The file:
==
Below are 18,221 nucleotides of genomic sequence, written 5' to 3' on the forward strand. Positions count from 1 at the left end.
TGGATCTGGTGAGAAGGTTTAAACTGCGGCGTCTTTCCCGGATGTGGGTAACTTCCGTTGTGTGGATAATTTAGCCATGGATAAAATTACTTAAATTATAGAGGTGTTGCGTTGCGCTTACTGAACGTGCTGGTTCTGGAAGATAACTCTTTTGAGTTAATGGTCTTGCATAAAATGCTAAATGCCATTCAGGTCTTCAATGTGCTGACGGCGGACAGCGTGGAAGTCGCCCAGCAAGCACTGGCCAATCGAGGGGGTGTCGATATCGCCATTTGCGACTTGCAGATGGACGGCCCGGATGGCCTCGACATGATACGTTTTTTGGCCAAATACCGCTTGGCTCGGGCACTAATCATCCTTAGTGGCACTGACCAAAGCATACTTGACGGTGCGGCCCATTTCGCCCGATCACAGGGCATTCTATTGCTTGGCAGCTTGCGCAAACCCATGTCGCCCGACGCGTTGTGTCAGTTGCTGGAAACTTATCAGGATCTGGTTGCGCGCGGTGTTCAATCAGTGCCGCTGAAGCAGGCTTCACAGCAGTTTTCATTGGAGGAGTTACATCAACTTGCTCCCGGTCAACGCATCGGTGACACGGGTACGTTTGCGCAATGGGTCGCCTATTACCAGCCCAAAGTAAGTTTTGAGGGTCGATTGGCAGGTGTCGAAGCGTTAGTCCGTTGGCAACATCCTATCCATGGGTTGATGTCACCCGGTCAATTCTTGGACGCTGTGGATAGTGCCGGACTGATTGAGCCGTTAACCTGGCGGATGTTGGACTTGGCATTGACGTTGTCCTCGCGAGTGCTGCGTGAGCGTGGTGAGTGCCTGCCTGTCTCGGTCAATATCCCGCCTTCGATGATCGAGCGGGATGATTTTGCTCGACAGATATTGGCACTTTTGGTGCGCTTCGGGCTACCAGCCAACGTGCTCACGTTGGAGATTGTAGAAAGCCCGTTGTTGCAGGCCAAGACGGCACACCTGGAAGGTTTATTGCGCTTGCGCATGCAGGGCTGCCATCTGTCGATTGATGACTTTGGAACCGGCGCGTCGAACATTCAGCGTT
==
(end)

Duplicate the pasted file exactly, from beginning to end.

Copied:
Below are 18,221 nucleotides of genomic sequence, written 5' to 3' on the forward strand. Positions count from 1 at the left end.
TGGATCTGGTGAGAAGGTTTAAACTGCGGCGTCTTTCCCGGATGTGGGTAACTTCCGTTGTGTGGATAATTTAGCCATGGATAAAATTACTTAAATTATAGAGGTGTTGCGTTGCGCTTACTGAACGTGCTGGTTCTGGAAGATAACTCTTTTGAGTTAATGGTCTTGCATAAAATGCTAAATGCCATTCAGGTCTTCAATGTGCTGACGGCGGACAGCGTGGAAGTCGCCCAGCAAGCACTGGCCAATCGAGGGGGTGTCGATATCGCCATTTGCGACTTGCAGATGGACGGCCCGGATGGCCTCGACATGATACGTTTTTTGGCCAAATACCGCTTGGCTCGGGCACTAATCATCCTTAGTGGCACTGACCAAAGCATACTTGACGGTGCGGCCCATTTCGCCCGATCACAGGGCATTCTATTGCTTGGCAGCTTGCGCAAACCCATGTCGCCCGACGCGTTGTGTCAGTTGCTGGAAACTTATCAGGATCTGGTTGCGCGCGGTGTTCAATCAGTGCCGCTGAAGCAGGCTTCACAGCAGTTTTCATTGGAGGAGTTACATCAACTTGCTCCCGGTCAACGCATCGGTGACACGGGTACGTTTGCGCAATGGGTCGCCTATTACCAGCCCAAAGTAAGTTTTGAGGGTCGATTGGCAGGTGTCGAAGCGTTAGTCCGTTGGCAACATCCTATCCATGGGTTGATGTCACCCGGTCAATTCTTGGACGCTGTGGATAGTGCCGGACTGATTGAGCCGTTAACCTGGCGGATGTTGGACTTGGCATTGACGTTGTCCTCGCGAGTGCTGCGTGAGCGTGGTGAGTGCCTGCCTGTCTCGGTCAATATCCCGCCTTCGATGATCGAGCGGGATGATTTTGCTCGACAGATATTGGCACTTTTGGTGCGCTTCGGGCTACCAGCCAACGTGCTCACGTTGGAGATTGTAGAAAGCCCGTTGTTGCAGGCCAAGACGGCACACCTGGAAGGTTTATTGCGCTTGCGCATGCAGGGCTGCCATCTGTCGATTGATGACTTTGGAACCGGCGCGTCGAACATTCAGCGTT